Career Prospects in Selected Industries
Whether choosing a career or searching for a job, it is helpful to know about the distinctive mix of occupations in industries in States or communities and the jobs associated with each. The Career Guide to Industries, the latest addition to the Bureau of Labor Statistics array of vocational guidance publications, examines employment opportunities in 40 industries which accounted for almost two-thirds of all wage and salary jobs in 1990. The Guide provides a detailed discussion, along with current statistics, covering the nature of the industry, and its employment and occupations, working conditions, required training and advancement potential, earnings and benefits, and outlook for future job openings.
Nature of the industry. The types of occupations in each industry depend on the types of services or goods the industry produces. For example, manufacturing companies use machinery and other industrial equipment to make goods and, hence, need workers to operate the equipment. Typical manufacturing occupations include assemblers, inspectors, machine setters, and material movers. Retail trade, on the other hand, displays manufactured goods for consumers to buy and needs workers such as salesclerks, cashiers, and stock clerks.
In 1990, there were more than 6 million business establishments in the United States--an increase of more than 26 percent since 1981. Some industries characteristically have small establishments employing few workers, and others have mainly large firms employing many workers. The size of an establishment is important to employees. Large establishments offer greater occupational mobility and advancement potential, whereas small firms offer more interpersonal contact among workers. Also, many small establishments are distributed throughout the Nation---every locality has a few--while large establishments are usually located in certain areas.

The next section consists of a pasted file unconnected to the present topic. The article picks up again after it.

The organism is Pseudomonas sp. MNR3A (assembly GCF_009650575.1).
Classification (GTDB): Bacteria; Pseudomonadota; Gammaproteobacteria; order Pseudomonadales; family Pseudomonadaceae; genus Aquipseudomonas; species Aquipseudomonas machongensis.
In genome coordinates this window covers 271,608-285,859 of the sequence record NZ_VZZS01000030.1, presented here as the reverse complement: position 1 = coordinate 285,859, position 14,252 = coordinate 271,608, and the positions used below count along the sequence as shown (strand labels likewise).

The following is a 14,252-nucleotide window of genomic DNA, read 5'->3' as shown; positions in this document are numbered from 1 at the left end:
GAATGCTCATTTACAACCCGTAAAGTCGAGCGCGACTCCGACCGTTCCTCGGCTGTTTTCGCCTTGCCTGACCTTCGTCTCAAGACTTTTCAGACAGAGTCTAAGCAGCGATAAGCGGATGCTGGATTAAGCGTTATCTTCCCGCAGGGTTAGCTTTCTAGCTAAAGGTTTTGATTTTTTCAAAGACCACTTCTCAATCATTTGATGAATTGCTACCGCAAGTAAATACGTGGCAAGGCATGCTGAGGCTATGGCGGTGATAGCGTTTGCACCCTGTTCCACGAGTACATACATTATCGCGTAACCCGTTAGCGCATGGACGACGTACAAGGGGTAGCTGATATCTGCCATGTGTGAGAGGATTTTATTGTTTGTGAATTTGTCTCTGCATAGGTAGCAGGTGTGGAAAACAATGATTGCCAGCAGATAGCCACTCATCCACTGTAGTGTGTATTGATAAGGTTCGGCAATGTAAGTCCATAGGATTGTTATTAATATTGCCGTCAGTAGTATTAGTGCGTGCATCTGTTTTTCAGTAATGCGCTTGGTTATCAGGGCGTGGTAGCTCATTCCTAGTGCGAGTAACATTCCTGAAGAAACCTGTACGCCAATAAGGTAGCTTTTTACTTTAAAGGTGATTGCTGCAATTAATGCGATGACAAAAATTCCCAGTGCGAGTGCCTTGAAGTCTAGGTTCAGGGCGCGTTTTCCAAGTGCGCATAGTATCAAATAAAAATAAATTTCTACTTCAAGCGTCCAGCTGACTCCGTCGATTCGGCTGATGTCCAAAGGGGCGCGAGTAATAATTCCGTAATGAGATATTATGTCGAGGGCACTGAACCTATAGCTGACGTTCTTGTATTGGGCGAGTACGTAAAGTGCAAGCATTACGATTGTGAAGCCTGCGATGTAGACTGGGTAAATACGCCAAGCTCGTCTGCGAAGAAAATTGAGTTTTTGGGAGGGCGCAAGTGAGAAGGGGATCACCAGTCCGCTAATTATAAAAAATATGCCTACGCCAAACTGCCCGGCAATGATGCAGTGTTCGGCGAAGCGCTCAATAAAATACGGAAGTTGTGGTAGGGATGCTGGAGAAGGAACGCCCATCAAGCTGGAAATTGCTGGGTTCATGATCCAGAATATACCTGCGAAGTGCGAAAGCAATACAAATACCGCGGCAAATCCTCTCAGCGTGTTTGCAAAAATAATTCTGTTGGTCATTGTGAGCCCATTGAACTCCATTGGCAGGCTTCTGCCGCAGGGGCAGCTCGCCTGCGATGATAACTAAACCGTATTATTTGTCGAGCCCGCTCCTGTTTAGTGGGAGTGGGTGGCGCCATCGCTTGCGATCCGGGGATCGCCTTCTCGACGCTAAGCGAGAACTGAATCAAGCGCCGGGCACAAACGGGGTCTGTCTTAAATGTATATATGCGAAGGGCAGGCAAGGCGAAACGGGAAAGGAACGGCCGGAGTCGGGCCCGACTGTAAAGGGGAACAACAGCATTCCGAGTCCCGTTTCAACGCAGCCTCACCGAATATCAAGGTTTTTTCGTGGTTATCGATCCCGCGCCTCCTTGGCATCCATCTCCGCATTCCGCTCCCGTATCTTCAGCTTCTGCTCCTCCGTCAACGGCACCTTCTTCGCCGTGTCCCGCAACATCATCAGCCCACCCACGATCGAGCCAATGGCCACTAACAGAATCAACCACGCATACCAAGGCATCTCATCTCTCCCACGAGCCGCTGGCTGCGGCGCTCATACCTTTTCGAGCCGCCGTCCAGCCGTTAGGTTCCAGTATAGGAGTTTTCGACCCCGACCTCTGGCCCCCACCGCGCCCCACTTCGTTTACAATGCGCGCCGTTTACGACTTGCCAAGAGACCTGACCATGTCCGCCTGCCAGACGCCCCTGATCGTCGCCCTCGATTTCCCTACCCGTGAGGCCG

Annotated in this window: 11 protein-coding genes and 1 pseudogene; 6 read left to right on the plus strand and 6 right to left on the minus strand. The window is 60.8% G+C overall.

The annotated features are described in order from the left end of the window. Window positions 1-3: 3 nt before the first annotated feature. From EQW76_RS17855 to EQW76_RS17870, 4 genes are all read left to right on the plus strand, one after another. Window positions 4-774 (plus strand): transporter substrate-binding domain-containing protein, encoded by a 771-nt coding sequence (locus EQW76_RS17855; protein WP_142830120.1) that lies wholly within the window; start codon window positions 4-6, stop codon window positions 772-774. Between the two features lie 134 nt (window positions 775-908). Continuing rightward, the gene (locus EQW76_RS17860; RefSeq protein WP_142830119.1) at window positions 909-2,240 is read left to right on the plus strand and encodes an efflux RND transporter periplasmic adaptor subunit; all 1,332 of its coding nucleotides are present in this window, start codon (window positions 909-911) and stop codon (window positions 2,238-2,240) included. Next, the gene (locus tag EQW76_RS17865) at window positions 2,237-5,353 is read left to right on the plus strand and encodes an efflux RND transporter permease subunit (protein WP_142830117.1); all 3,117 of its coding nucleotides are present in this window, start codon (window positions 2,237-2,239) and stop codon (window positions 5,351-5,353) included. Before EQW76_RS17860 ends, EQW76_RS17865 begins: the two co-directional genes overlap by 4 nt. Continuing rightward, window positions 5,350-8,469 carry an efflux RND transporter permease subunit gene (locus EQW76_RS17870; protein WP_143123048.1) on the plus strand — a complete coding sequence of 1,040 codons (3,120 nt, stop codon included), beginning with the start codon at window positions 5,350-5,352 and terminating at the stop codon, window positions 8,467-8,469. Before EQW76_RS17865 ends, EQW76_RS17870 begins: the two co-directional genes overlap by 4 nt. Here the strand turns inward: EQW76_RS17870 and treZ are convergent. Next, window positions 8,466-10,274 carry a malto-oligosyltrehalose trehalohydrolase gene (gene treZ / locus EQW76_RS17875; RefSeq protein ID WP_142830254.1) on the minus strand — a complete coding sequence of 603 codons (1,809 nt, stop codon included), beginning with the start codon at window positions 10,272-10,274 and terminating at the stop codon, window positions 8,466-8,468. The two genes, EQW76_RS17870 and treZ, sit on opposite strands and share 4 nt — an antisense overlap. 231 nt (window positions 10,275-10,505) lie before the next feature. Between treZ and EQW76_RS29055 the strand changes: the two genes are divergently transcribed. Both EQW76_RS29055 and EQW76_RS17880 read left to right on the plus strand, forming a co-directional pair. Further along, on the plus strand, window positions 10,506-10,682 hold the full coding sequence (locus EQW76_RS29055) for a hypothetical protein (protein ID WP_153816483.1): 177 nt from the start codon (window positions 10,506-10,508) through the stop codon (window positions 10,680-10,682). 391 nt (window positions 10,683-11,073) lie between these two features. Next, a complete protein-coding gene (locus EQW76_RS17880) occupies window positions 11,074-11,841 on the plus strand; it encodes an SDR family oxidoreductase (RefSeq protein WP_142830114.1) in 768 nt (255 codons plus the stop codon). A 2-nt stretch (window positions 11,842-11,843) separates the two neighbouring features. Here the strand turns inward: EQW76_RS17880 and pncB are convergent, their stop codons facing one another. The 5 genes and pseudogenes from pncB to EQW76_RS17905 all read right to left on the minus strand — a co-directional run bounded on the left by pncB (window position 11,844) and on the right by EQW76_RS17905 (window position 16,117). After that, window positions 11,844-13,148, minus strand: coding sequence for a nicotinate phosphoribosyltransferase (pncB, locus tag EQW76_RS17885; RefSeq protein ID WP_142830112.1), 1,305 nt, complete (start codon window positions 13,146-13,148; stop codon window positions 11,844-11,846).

Although U.S. establishments are predominantly small (5 8 percent of them employed fewer than five workers in 1990), medium to large firms employ a greater proportion of all workers. For example, establishments with 50 or more workers accounted for only 5 percent of all establishments, yet they employed almost 61 percent of all workers. One industry division, manufacturing, included 9 of the 12 industries having the highest employment per establishment in 1990. The majority of small establishments belong to the retail trade and service industries.
Some industries are concentrated in certain regions of the country, for example, oil and gas extraction (in Texas, Louisiana, and Oklahoma) or metal mining (in Nevada, Arizona, and Minnesota). In these and in many other regionally concentrated industries, the establishments locate near a source of raw materials upon which they rely. Other industries, such as grocery stores, appear throughout the country.
Employment. Wage and salary worker employment in the United States surpassed 112 million in 1990, and by 2005 it is projected to exceed 135 million. The accompanying table shows how employment divides up among the various industries and predicts how employment in each industry will change from 1990 to 2005. Industries employing the most workers usually have the greatest number of job openings, but sometimes an extraordinary number of young workers within an industry causes an exceptionally large number of openings because younger workers tend to be less settled into jobs and careers and thus more likely to move on to other jobs. Working conditions. In some industries, the workplace can be quiet, temperature-controlled, and virtually hazard free. In others, the work environment can be noisy, uncomfortably hot or cold, and sometimes very dangerous. Some industries require long workweeks and shift work; others have standard 35- to 40hour workweeks. Jobs in still other industries can be seasonal, requiring long hours during busy periods and abbreviated schedules during slower months. …